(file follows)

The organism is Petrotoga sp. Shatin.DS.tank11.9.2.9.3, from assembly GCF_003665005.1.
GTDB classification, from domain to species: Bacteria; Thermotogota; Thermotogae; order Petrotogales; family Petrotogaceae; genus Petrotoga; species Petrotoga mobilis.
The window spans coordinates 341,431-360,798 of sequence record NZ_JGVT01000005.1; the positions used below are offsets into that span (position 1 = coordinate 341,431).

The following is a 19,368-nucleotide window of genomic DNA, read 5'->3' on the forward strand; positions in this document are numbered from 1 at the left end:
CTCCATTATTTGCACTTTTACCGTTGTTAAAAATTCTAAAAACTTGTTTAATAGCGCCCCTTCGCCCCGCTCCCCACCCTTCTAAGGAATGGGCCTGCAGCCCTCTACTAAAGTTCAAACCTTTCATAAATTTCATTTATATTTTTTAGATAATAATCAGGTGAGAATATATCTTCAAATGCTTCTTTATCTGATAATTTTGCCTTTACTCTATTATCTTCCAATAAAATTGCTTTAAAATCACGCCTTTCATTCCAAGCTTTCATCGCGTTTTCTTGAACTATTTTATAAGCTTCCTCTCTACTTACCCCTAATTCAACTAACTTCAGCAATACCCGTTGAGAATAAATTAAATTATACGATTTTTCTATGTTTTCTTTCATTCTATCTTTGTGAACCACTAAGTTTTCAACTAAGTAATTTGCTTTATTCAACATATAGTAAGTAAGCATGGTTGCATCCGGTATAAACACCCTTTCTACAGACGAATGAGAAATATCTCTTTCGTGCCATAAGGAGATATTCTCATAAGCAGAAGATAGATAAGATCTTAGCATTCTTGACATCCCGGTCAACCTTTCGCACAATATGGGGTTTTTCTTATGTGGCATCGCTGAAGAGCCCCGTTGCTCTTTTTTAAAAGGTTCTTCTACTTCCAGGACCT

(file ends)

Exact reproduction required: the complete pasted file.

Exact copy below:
The organism is Petrotoga sp. Shatin.DS.tank11.9.2.9.3, from assembly GCF_003665005.1.
GTDB classification, from domain to species: Bacteria; Thermotogota; Thermotogae; order Petrotogales; family Petrotogaceae; genus Petrotoga; species Petrotoga mobilis.
The window spans coordinates 341,431-360,798 of sequence record NZ_JGVT01000005.1; the positions used below are offsets into that span (position 1 = coordinate 341,431).

The following is a 19,368-nucleotide window of genomic DNA, read 5'->3' on the forward strand; positions in this document are numbered from 1 at the left end:
CTCCATTATTTGCACTTTTACCGTTGTTAAAAATTCTAAAAACTTGTTTAATAGCGCCCCTTCGCCCCGCTCCCCACCCTTCTAAGGAATGGGCCTGCAGCCCTCTACTAAAGTTCAAACCTTTCATAAATTTCATTTATATTTTTTAGATAATAATCAGGTGAGAATATATCTTCAAATGCTTCTTTATCTGATAATTTTGCCTTTACTCTATTATCTTCCAATAAAATTGCTTTAAAATCACGCCTTTCATTCCAAGCTTTCATCGCGTTTTCTTGAACTATTTTATAAGCTTCCTCTCTACTTACCCCTAATTCAACTAACTTCAGCAATACCCGTTGAGAATAAATTAAATTATACGATTTTTCTATGTTTTCTTTCATTCTATCTTTGTGAACCACTAAGTTTTCAACTAAGTAATTTGCTTTATTCAACATATAGTAAGTAAGCATGGTTGCATCCGGTATAAACACCCTTTCTACAGACGAATGAGAAATATCTCTTTCGTGCCATAAGGAGATATTCTCATAAGCAGAAGATAGATAAGATCTTAGCATTCTTGACATCCCGGTCAACCTTTCGCACAATATGGGGTTTTTCTTATGTGGCATCGCTGAAGAGCCCCGTTGCTCTTTTTTAAAAGGTTCTTCTACTTCCAGGACCT